As an editor, I’ve spent a lot of time thinking about story and its importance in writing. It’s a shame that the concept of “story” often gets relegated to a fiction-only space. Telling a story—delivering a narrative—is just as important in creative nonfiction, academic writing, marketing writing, business writing, and any other kind of technical writing, as it is in fiction.
What is “story,” then? The first thing that comes to mind for most people is exactly what dictionary.com describes in its first definition of the word: “accounts of imaginary people or events told for entertainment.” This, unsurprisingly, focuses strictly on story as fiction. I found the second definition far more helpful in unveiling what good storytelling does in writing: “an account in the evolution of something.”
It’s the word “evolution” that stands out to me.
Stories evolve. A good story starts at one, simple point and develops gradually into something more complex, bringing the reader along for the ride. This does not happen only in creative writing. An academic essay sets out to prove something to its reader; over the course of the piece, a thesis evolves through each successive proof, turning something simple into something more complex. Even a car’s manual tells a story–it lays out the basics of car maintenance and builds on those basics until the reader can understand more complex concepts.
Story is present. It is deliberate. And it needs to be cultivated. If that car manual doesn’t start by explaining simpler concepts, the reader is left confused and frustrated. If an academic paper doesn’t evolve a logical path to its conclusion, it won’t be taken seriously.
If you’re writing anything, you have a story to tell. Creating good story–good writing–takes practice, but it’s not something impossible to learn. I encourage you to start seeing story in the world around you, so that when you need to tell a story of your own, you will know what to look for.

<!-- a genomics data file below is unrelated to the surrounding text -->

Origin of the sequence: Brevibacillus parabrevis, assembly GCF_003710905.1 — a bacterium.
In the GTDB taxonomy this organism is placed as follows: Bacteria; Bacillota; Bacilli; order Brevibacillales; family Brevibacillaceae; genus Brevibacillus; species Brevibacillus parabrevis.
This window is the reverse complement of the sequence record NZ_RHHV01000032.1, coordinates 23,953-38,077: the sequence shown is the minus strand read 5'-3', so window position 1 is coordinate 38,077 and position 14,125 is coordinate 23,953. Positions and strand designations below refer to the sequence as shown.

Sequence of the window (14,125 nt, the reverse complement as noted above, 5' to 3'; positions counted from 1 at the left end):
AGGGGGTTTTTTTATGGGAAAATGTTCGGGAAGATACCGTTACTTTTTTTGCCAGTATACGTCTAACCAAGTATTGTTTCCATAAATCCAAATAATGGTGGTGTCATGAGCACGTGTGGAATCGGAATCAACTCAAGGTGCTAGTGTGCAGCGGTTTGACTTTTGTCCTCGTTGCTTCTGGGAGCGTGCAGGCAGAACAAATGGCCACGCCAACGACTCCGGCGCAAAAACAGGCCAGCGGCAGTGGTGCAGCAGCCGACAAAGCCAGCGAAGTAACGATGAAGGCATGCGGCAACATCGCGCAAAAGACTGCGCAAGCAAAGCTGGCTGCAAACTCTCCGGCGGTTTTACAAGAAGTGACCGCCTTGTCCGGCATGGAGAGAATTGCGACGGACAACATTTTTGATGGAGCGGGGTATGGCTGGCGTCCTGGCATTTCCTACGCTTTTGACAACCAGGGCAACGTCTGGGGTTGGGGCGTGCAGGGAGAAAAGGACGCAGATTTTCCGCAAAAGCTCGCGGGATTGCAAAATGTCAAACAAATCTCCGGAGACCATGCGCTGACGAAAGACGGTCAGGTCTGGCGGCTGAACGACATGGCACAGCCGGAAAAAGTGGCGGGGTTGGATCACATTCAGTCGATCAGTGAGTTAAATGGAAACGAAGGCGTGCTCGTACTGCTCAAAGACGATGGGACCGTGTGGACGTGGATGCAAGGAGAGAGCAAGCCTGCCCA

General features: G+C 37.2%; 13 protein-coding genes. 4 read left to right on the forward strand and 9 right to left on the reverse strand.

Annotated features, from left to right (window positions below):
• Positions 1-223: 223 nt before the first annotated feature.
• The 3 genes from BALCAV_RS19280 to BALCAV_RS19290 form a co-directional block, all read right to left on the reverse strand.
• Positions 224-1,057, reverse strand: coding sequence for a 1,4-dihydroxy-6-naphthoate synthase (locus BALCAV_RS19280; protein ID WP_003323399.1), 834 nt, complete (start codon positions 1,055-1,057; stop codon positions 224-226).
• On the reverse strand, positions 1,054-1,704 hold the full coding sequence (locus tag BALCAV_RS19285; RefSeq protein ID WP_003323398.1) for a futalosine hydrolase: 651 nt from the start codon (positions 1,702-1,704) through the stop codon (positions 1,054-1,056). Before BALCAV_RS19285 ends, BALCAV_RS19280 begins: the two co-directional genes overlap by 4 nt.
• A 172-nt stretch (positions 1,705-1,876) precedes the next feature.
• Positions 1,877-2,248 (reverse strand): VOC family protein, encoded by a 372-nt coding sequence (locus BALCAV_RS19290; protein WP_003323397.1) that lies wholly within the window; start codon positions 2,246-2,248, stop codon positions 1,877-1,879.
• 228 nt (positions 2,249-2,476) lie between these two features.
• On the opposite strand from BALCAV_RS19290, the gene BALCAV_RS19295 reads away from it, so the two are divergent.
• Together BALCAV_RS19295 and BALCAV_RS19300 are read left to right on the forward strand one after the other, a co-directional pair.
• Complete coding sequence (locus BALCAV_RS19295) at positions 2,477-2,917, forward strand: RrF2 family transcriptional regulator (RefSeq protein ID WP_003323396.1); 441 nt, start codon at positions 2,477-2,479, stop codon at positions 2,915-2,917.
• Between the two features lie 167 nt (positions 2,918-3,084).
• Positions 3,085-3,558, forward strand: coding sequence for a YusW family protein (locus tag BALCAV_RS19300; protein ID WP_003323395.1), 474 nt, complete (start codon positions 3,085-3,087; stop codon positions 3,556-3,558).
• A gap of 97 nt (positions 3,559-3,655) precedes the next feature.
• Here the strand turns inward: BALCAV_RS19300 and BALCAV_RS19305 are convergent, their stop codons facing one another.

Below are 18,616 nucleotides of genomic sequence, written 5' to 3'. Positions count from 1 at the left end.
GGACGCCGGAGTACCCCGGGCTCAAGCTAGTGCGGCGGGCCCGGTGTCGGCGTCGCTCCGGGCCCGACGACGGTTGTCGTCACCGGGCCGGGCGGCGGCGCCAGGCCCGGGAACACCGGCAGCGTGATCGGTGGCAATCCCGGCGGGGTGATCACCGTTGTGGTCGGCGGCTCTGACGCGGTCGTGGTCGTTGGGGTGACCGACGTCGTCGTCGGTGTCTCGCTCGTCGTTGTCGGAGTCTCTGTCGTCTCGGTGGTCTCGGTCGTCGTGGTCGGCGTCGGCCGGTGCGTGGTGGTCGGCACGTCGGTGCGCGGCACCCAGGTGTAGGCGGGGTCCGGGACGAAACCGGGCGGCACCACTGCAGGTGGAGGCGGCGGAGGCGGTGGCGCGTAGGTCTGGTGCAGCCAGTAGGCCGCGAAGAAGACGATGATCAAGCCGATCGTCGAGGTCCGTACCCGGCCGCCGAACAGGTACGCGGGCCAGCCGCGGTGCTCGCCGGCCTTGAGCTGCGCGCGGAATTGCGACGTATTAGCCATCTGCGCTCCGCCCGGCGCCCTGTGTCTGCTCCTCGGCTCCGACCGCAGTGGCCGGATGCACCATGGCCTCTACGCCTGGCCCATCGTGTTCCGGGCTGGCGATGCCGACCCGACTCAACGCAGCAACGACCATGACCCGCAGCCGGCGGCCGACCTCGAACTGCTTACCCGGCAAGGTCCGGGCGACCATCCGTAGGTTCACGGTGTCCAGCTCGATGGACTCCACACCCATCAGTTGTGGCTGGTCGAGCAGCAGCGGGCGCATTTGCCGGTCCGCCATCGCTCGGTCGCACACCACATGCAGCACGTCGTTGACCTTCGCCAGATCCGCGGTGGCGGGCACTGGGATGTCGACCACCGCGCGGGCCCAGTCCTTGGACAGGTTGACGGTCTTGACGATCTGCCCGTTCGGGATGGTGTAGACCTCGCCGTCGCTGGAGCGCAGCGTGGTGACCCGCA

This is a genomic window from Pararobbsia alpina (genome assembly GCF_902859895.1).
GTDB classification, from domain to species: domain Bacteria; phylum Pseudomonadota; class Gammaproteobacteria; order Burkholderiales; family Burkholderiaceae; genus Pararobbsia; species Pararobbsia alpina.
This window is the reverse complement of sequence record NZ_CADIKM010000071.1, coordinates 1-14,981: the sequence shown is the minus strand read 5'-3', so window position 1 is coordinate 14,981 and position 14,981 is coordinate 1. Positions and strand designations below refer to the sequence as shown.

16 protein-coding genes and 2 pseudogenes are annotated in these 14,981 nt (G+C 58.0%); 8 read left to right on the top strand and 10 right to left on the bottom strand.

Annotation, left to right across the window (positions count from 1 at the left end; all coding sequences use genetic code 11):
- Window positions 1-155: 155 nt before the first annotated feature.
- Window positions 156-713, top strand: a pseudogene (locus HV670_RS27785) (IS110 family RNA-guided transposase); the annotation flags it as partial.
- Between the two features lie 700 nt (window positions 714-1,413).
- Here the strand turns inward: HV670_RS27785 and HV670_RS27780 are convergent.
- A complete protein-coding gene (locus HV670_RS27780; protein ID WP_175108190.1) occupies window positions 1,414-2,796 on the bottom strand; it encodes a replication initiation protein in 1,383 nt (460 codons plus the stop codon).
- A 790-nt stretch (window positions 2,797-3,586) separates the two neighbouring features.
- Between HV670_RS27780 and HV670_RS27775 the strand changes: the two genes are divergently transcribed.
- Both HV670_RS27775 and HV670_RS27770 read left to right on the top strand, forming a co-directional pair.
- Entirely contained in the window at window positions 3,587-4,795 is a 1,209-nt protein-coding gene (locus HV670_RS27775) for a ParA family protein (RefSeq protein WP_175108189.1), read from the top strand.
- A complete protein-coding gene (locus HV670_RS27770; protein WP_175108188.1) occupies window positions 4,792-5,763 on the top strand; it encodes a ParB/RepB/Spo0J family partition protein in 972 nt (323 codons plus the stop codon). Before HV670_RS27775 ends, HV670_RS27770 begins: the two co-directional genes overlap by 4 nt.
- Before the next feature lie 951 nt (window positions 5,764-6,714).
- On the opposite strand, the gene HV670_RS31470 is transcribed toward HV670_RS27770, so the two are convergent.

Rachel Song is a professional editor with a bachelor’s degree in English and a Certificate in Copyediting from the University of California, San Diego. She has a passion for storytelling and has worked as a developmental editor, copyeditor, and proofreader for award winning fiction authors. Though she specializes in Fantasy, Young Adult, Historical Fiction, Women\’s Fiction, Literary Fiction, and Clean Romance, she is open to other genres as well. She has also worked as a copyeditor for multiple literary magazines, and as an editor on academic papers across a range of fields. She spent two years teaching English in China.
Since 2016, she has worked with high level companies to edit and maintain corporate website content. She has also worked on articles that have appeared on websites such as Stack Overflow and SelfLawyer. As a writer and blogger, her goal is to help others achieve excellence in writing, storytelling, and web presence.
She currently lives in metro Detroit with her husband. When she isn\’t editing, Rachel can be found reading, writing, cooking, gardening, and playing Animal Crossing.